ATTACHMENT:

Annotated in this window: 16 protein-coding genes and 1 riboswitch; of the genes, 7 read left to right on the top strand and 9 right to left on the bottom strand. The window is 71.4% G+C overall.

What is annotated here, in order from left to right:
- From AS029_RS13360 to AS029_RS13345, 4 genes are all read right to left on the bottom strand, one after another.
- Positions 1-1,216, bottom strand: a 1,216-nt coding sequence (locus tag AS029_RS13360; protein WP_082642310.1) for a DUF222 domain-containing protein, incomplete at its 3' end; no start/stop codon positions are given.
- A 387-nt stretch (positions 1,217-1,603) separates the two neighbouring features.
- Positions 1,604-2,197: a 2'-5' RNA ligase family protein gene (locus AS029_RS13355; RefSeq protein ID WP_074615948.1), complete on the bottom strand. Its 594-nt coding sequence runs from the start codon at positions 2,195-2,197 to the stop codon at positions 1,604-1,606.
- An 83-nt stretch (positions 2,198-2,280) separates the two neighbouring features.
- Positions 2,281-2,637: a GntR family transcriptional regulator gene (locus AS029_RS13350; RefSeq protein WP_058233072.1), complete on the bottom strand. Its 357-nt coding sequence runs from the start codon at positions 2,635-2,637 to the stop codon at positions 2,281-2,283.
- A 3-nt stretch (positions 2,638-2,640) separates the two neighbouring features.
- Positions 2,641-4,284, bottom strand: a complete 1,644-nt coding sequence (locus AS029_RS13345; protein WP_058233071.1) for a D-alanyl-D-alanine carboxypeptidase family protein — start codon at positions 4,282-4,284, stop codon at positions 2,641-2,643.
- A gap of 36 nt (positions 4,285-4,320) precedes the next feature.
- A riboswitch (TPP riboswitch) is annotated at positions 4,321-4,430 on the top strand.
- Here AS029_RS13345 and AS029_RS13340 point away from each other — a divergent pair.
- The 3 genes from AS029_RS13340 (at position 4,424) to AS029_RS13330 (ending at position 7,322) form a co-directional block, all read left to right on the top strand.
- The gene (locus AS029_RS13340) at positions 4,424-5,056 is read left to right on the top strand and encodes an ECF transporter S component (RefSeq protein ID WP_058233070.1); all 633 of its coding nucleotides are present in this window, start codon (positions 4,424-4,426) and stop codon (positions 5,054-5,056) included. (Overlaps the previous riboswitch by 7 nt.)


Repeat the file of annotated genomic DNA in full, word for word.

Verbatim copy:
Annotated in this window: 16 protein-coding genes and 1 riboswitch; of the genes, 7 read left to right on the top strand and 9 right to left on the bottom strand. The window is 71.4% G+C overall.

What is annotated here, in order from left to right:
- From AS029_RS13360 to AS029_RS13345, 4 genes are all read right to left on the bottom strand, one after another.
- Positions 1-1,216, bottom strand: a 1,216-nt coding sequence (locus tag AS029_RS13360; protein WP_082642310.1) for a DUF222 domain-containing protein, incomplete at its 3' end; no start/stop codon positions are given.
- A 387-nt stretch (positions 1,217-1,603) separates the two neighbouring features.
- Positions 1,604-2,197: a 2'-5' RNA ligase family protein gene (locus AS029_RS13355; RefSeq protein ID WP_074615948.1), complete on the bottom strand. Its 594-nt coding sequence runs from the start codon at positions 2,195-2,197 to the stop codon at positions 1,604-1,606.
- An 83-nt stretch (positions 2,198-2,280) separates the two neighbouring features.
- Positions 2,281-2,637: a GntR family transcriptional regulator gene (locus AS029_RS13350; RefSeq protein WP_058233072.1), complete on the bottom strand. Its 357-nt coding sequence runs from the start codon at positions 2,635-2,637 to the stop codon at positions 2,281-2,283.
- A 3-nt stretch (positions 2,638-2,640) separates the two neighbouring features.
- Positions 2,641-4,284, bottom strand: a complete 1,644-nt coding sequence (locus AS029_RS13345; protein WP_058233071.1) for a D-alanyl-D-alanine carboxypeptidase family protein — start codon at positions 4,282-4,284, stop codon at positions 2,641-2,643.
- A gap of 36 nt (positions 4,285-4,320) precedes the next feature.
- A riboswitch (TPP riboswitch) is annotated at positions 4,321-4,430 on the top strand.
- Here AS029_RS13345 and AS029_RS13340 point away from each other — a divergent pair.
- The 3 genes from AS029_RS13340 (at position 4,424) to AS029_RS13330 (ending at position 7,322) form a co-directional block, all read left to right on the top strand.
- The gene (locus AS029_RS13340) at positions 4,424-5,056 is read left to right on the top strand and encodes an ECF transporter S component (RefSeq protein ID WP_058233070.1); all 633 of its coding nucleotides are present in this window, start codon (positions 4,424-4,426) and stop codon (positions 5,054-5,056) included. (Overlaps the previous riboswitch by 7 nt.)